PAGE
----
Dakotas officials weathering ups and downs of oil industry
MINOT, N.D. — Four years ago, 64 rigs were actively drilling in the oil field in North Dakota. As of earlier this month, 17 rigs were actively drilling.
The current downturn has had an impact on North Dakota’s oil patch but yet the state produced 1.083 million barrels of oil a day in February, the most recent numbers released by the state last month.
“Right now it’s all about staying within cash flow and staying within trying to survive and trying to restore some economic strength,” said Ron Ness, president of the North Dakota Petroleum Council in Bismarck.
The North Dakota Petroleum Council provides governmental relations support to more than 525 companies involved in all aspects of the oil and gas industry including oil and gas production, refining, pipeline, mineral leasing, consulting, legal work, and oil field service activities in North Dakota, South Dakota, and the Rocky Mountain region.
When an earlier downturn occurred, Ness said companies were financially strong. But in the more current downturn, he said there have been a lot of bankruptcies, the Minot Daily News reported.
“Service companies that have survived are here — they’re focusing on production,” he said, adding that “no one is building a gas plant or pipeline.”
Yet, the Williston Basin is an area to be showcased, according to Ness.
“What it’s really all about is showcasing that our asset here is still a top asset anywhere you go in the world,” Ness said. “The Bakken is going to be developed and we’re going to have to survive these upturns and downturns.”
“Waking up every day knowing the federal government is trying to crush you doesn’t help. But as a state we’ve got to stand up and be stronger,” Ness said.
Ness noted a motion by the Mandan, Hidatsa and Arikara Nation (Three Affiliated Tribes) “standing up strongly with the State of North Dakota” to continue the use of the Dakota Access Pipeline, which flows north of the Standing Rock Indian Reservation that straddles the Dakotas.
Mark Fox, tribal chairman, in a sworn statement for documents filed in court last month, stated he opposed any shutdown of the pipeline which transports to market more than 60% of oil produced on the Fort Berthold Reservation. A shutdown would be a loss in revenue to the tribe exceeding $160 million in a year and $250 million in two years. A large percentage of the tribe’s budget comes from oil and gas revenues and royalties.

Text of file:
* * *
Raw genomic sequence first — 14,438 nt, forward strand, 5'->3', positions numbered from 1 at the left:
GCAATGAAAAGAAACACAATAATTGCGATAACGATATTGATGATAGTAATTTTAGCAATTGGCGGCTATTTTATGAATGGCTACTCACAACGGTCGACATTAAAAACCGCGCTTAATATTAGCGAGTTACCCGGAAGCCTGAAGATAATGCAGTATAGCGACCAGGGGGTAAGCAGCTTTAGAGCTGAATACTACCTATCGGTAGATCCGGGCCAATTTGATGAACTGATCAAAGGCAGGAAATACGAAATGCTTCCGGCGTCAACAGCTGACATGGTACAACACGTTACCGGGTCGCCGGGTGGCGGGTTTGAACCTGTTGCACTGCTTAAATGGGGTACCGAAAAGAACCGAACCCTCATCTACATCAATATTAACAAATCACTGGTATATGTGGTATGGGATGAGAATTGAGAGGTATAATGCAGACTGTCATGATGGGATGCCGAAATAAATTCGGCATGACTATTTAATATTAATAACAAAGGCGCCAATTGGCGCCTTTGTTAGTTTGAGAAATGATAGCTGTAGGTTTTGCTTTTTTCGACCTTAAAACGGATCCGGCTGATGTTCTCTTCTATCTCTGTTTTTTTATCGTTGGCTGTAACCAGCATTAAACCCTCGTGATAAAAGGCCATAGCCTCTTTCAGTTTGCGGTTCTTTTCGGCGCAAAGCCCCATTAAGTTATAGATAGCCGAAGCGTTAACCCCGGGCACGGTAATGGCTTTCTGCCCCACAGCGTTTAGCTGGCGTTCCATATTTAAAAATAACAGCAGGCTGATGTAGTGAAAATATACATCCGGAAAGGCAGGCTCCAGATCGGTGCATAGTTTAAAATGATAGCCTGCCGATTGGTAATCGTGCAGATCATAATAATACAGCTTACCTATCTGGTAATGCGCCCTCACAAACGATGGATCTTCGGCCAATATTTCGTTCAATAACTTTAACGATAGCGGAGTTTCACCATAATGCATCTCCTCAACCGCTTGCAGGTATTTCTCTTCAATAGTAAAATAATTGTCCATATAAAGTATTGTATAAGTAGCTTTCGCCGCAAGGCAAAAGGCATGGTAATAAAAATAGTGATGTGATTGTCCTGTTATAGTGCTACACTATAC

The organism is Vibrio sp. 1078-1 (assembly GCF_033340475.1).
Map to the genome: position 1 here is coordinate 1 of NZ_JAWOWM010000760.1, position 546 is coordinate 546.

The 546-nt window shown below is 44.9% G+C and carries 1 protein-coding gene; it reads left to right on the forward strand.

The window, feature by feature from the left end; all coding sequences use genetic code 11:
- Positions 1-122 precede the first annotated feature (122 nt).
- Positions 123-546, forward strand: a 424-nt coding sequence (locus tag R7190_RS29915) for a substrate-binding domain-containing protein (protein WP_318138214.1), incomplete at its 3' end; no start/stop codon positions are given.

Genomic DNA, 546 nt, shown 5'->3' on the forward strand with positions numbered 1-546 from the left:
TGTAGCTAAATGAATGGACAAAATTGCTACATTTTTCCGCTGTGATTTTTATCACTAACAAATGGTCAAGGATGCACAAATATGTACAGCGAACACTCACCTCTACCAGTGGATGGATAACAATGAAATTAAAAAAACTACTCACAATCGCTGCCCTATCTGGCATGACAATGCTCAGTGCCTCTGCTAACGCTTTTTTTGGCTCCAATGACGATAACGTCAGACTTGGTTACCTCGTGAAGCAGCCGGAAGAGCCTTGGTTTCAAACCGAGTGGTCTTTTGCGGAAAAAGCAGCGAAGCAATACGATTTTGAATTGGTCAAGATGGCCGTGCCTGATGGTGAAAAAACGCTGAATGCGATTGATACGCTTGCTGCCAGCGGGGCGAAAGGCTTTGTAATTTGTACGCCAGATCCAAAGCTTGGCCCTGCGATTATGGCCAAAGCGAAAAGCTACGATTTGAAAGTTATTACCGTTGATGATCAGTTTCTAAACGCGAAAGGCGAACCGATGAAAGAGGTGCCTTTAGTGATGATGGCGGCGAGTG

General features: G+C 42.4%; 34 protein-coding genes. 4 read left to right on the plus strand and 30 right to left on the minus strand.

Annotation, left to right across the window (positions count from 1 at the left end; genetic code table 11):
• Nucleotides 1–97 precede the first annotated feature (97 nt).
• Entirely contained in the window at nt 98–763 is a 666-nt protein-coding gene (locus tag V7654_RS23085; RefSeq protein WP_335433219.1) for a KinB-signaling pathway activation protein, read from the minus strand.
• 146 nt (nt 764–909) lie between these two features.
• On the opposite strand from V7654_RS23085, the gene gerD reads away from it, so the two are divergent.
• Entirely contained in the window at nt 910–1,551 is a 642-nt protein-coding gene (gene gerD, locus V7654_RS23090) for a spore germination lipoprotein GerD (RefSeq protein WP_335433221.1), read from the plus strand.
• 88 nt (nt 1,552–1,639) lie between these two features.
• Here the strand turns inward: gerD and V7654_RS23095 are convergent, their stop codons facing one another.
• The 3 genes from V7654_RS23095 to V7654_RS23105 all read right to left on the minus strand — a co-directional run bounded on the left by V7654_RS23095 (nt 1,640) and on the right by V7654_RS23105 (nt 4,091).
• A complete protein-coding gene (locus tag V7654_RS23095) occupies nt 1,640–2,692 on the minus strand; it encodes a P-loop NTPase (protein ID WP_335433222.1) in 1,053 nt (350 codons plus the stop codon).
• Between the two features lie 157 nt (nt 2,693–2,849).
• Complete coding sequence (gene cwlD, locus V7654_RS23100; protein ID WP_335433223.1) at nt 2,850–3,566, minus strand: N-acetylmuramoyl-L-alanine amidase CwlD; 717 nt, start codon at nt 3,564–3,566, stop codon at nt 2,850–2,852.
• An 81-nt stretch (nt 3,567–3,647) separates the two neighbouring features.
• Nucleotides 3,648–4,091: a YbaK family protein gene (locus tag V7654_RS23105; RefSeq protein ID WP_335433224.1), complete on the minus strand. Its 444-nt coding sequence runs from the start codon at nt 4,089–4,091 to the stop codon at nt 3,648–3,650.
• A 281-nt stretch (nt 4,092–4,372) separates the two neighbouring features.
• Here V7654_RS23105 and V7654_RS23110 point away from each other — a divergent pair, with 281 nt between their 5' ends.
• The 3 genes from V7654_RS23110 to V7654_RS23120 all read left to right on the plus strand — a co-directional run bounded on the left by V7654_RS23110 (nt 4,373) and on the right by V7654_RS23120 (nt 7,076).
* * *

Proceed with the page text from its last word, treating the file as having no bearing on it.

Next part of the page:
Progress in the state in regard to the oil field is the state has a lot of great technology, Ness said.
Ness said efforts are being done in the state to inform students about opportunities in the energy industry. He said he was in Watford City for T4-Tools, Trades, Torque, Tech, a conference that brought together 900 students from across western North Dakota to talk to them about technical-type career opportunities.
But, he said, he has been hearing from hotel and apartment developers, and others saying, “Hey, we’re starving up here. What’s going on? When are we going to see something happening?”
“What we’re seeing now is we’re seeing a lot of resistance,” he said. “McKenzie County is taking a little bit of heat. It’s been a very progressive supportive county and all of a sudden they’re rejecting projects at the zoning level and some resistance from the county commission.”
“There are some frustrations creeping in,” he said, but adding, “We’ve had some changeover in terms of assets, which is good.”
“We’ve got to get through these downturns,” he continued.
But when one looks at the big picture, he said they can say, “Wow, we’re still at it.”
“What we’ve been through the past year was drilled 1.1 million barrels a day. We still employed 55,000 workers in northwestern North Dakota,” Ness said.
He said North Dakota’s Legacy Fund is all about oil and there’s now about $8 billion in the Legacy Fund.
The Legacy Fund is a perpetual source of state revenue derived from oil and natural gas tax revenue.
“There’s a lot coming back to North Dakota,” he said, referring to the state oil tax distributions.